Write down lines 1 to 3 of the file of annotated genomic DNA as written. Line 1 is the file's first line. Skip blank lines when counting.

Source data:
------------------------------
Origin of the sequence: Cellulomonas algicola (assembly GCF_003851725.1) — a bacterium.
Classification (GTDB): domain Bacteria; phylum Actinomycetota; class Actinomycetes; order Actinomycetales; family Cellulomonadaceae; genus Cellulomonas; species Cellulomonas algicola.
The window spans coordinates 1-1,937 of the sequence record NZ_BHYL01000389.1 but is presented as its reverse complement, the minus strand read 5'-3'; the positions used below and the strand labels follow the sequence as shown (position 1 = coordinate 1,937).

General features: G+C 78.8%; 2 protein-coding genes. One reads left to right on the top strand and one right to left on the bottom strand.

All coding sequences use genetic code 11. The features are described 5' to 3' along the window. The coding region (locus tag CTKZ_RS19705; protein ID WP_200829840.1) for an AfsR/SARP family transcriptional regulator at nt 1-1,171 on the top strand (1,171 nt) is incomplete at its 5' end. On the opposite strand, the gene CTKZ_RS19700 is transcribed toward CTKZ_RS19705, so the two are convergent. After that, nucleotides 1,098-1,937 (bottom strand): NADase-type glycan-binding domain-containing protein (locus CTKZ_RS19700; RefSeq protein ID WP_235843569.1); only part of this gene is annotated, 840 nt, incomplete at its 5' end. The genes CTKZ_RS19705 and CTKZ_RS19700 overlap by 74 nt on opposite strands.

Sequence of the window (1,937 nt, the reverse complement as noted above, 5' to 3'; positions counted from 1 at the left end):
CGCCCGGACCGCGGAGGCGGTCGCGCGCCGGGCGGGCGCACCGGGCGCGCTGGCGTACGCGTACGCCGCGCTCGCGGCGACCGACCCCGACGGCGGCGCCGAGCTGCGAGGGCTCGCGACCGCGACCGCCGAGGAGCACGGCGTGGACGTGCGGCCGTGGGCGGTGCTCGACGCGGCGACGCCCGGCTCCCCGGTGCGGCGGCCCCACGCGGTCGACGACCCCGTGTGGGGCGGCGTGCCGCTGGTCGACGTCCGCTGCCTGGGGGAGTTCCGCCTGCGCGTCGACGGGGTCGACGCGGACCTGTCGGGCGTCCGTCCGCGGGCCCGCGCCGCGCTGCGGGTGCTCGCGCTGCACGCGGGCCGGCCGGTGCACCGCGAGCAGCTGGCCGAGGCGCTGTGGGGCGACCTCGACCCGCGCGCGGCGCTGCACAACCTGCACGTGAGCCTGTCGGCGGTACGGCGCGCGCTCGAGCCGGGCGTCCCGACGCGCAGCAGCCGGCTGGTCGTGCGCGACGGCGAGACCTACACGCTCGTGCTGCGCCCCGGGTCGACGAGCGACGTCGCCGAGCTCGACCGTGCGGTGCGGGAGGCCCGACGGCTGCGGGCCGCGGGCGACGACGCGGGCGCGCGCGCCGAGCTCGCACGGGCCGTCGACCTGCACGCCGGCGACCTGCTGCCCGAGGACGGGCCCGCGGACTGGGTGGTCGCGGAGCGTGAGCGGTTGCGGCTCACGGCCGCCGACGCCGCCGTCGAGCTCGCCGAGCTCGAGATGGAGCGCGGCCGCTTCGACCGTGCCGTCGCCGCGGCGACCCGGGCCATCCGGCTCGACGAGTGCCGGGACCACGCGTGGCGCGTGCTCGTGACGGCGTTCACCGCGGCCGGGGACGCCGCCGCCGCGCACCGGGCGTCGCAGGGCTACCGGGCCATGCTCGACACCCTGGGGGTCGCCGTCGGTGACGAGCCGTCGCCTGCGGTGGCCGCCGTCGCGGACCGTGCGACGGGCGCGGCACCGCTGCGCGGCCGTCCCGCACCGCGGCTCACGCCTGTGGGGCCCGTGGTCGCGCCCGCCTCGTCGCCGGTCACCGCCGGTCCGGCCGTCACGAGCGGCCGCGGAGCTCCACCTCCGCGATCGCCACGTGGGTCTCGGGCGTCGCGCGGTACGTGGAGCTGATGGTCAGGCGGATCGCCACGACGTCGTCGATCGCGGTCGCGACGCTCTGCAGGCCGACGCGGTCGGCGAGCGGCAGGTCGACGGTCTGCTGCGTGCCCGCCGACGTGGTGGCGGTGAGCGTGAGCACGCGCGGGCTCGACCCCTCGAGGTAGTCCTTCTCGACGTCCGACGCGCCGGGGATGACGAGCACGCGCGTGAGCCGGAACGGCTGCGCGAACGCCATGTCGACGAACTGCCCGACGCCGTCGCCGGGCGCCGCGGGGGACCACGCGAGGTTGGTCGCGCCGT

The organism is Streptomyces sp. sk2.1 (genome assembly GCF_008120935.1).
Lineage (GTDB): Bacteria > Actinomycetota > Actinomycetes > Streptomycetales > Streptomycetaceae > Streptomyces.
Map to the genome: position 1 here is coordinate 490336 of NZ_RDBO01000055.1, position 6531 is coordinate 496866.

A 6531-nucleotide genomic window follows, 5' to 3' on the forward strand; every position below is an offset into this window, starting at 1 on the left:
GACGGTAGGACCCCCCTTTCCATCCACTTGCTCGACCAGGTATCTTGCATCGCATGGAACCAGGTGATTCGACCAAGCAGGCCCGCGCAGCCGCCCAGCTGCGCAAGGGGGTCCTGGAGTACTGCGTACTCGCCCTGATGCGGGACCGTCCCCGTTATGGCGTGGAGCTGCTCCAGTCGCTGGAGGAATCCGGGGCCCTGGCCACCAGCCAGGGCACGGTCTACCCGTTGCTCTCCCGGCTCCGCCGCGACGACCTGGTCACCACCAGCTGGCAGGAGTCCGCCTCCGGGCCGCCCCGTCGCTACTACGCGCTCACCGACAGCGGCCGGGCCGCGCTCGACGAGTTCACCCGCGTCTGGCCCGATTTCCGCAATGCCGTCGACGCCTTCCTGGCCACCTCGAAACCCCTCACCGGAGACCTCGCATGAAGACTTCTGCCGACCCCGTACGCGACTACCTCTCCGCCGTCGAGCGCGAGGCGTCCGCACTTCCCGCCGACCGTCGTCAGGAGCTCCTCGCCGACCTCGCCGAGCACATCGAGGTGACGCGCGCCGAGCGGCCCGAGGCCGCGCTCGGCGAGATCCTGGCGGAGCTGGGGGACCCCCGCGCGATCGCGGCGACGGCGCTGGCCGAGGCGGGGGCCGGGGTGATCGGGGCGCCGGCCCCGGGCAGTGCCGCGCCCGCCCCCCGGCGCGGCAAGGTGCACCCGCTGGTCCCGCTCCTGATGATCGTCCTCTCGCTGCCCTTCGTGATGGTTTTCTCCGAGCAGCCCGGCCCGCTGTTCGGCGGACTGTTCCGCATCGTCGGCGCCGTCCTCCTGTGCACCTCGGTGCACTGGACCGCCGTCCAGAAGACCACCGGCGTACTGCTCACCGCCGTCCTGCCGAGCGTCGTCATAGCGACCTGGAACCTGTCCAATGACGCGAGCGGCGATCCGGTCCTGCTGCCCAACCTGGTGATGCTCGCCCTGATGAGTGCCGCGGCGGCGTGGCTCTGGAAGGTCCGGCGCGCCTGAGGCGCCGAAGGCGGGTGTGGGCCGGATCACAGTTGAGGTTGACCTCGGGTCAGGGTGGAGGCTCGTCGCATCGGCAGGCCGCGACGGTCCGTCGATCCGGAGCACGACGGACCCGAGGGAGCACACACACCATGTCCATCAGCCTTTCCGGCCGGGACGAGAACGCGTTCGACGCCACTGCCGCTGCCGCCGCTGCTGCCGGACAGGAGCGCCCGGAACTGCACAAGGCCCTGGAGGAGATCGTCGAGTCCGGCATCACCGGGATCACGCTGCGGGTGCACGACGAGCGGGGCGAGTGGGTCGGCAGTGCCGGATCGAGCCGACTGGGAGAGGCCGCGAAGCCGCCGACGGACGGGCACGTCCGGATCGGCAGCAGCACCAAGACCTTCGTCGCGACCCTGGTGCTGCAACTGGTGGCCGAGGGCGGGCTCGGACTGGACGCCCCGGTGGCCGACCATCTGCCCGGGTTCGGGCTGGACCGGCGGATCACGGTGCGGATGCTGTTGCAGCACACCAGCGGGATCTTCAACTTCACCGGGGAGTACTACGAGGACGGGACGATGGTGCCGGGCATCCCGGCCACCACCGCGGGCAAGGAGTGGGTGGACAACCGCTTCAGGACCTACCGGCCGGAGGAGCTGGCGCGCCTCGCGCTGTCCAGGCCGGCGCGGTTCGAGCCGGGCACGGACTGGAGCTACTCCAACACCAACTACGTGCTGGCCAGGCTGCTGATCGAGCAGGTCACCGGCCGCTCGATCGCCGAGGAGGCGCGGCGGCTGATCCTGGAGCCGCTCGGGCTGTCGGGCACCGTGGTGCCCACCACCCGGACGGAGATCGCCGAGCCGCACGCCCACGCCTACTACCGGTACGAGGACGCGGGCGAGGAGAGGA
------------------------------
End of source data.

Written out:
Origin of the sequence: Cellulomonas algicola (assembly GCF_003851725.1) — a bacterium.
Classification (GTDB): domain Bacteria; phylum Actinomycetota; class Actinomycetes; order Actinomycetales; family Cellulomonadaceae; genus Cellulomonas; species Cellulomonas algicola.
The window spans coordinates 1-1,937 of the sequence record NZ_BHYL01000389.1 but is presented as its reverse complement, the minus strand read 5'-3'; the positions used below and the strand labels follow the sequence as shown (position 1 = coordinate 1,937).